Sunday, February 14, 2010
By Peter Baumann
Bommerang




Creating opportunity one student at a time

After graduating from Laramie High School in 2008, Stephanie Calfior had a hard time looking at people directly; oftentimes she would let her long, red hair fall over her face, reluctant to stand out from the crowd. For her, college was not an inevitability but a long shot dream. Dreams can be hard to make happen without knowing people out there are cheering one on.

Now, nearly two years later, she doesn’t hesitate to say hi and is more than happy to talk about her new dream to get into animation.

And that old dream of going to college? She is doing it, thanks to the financial help, personal accolades and cheers from the Craig and Susan Thomas Foundation.

"This program changes people," Susan Thomas said. "When I first met Stephanie (Calfior) two years ago, she wouldn’t look at me. She kept her face down and she would barely, talk to me: No self-confidence."

Looking at Calfior, Thomas sees a completely different person from the high school graduate she met in 2008.

"This is a new person to me, and it’s so exciting," Thomas said.

Calfior agreed.

"The Susan and Craig Foundation definitely changed me a lot," she said.

On this point, Thomas had to correct Calfior.

"You changed you. We were just there to applaud," Thomas said.

Nearly two years after beginning college, Laramie County Community College — Albany County Campus students Calfior and Clinton Robinson are two great sources of pride for Thomas, probably more so because the heartaches and life joys that Robinson and Calfior experience as students are shared by Thomas through phone calls, visits and conversations.

Being a college student with the Craig and Susan Thomas Foundation entails more than just receiving money and writing a thank-you letter; it means having someone there all along to check and cheer on the students.

While that may sound like a lot of work and time, Thomas said that her late husband Sen. Craig Thomas, whose memory the foundation was started to honor, would have it no other way.

"I mentor these guys, follow them around and meet with them — It’s very important to stayed involved, I think, in their activities," Thomas said. "Craig would be sad if we (just gave them money). I’ve always been involved with younger people and I’m not going to quit now."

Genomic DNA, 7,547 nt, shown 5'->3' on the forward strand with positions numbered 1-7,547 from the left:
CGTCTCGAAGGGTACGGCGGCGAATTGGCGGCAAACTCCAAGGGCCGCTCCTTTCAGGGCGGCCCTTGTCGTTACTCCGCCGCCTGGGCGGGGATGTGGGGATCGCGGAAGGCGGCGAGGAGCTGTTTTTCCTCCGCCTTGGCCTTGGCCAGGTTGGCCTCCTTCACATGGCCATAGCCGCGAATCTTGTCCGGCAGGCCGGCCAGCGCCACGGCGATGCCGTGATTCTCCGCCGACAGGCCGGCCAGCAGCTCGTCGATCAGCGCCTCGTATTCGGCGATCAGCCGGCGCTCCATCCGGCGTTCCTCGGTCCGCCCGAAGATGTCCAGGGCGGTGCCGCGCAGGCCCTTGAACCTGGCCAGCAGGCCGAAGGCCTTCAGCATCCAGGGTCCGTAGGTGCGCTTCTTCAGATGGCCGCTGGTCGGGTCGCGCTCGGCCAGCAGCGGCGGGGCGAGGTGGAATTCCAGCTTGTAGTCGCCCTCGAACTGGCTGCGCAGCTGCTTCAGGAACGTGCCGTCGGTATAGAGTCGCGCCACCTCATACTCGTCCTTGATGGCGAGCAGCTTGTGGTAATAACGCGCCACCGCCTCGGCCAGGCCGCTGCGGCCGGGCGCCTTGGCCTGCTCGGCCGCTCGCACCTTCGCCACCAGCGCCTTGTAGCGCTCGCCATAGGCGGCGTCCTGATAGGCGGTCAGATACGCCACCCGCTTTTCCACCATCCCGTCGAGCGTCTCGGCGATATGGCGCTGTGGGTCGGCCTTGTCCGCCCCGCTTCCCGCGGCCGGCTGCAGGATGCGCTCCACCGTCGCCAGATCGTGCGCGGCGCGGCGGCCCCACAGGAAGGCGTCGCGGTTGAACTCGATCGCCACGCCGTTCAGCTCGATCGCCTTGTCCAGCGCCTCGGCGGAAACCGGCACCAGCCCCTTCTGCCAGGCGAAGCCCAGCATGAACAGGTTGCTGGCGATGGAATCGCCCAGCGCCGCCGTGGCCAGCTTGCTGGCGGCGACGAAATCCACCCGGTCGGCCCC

Now helping 13 Wyoming students succeed in higher education, Thomas said the foundation has focused on helping students who are considered "at risk" — a term that Thomas explains can mean a variety of things.

"You can have a special education background, you can have monetary problems, you could be someone raising four children or a single parent who just needs somebody in their corner," Thomas said.

Former LCCC instructor and 2009 recipient of the Foundation’s Leadership Award Tim Nyquist said the foundation plays a vital role in creating opportunities for Wyoming residents who might not have otherwise been able to attend college. Without that opportunity, life can be hard — and in turn harden hearts, Nyquist said.

"Some students don’t have an opportunity to go to school, and that’s the scary part. I think if you don’t have the money and you don’t have the chance, that’s where a lot of students end up in jail or end up in trouble," Nyquist added. "I’ve had students that couldn’t have survived without that help. They’re so many of them that really have a hard time financially."

For Robinson, the foundation has provided him with the financial means that would not have otherwise been available to him. Without it, Robinson explained, "I’d either not be going to school right now or I would be working a lot while going to school."

After he graduates from LCCC in the fall, Robinson said he plans to attend the University of Wyoming.

"And we’ll be there for him," Thomas said.

It’s being there that Robinson said has spurred him on to focus on his academic career and work towards his goal of one day becoming a graphic designer.

"They’re not just financial support but moral support as well," Robinson said.

That moral support is what will most likely make a lasting impact on the lives and opportunities of students like Robinson and Calfior. For Calfior, it’s taught her that strangers can, in fact, care.

"Having someone who was a stranger cheer me on was so important. I didn’t know that there are people out there that would help me," Calfior said. "(Thomas) came into the picture, and I was just so surprised. I guess strangers can be a good influence; and she’s not a stranger anymore."

For more information about the Craig and Susan Thomas Foundation, go to www.thomas-foundation.com

Peter Baumann’s e-mail address is lbedit9@laramieboomerang.com

As seen on www.laramieboomerang.com .

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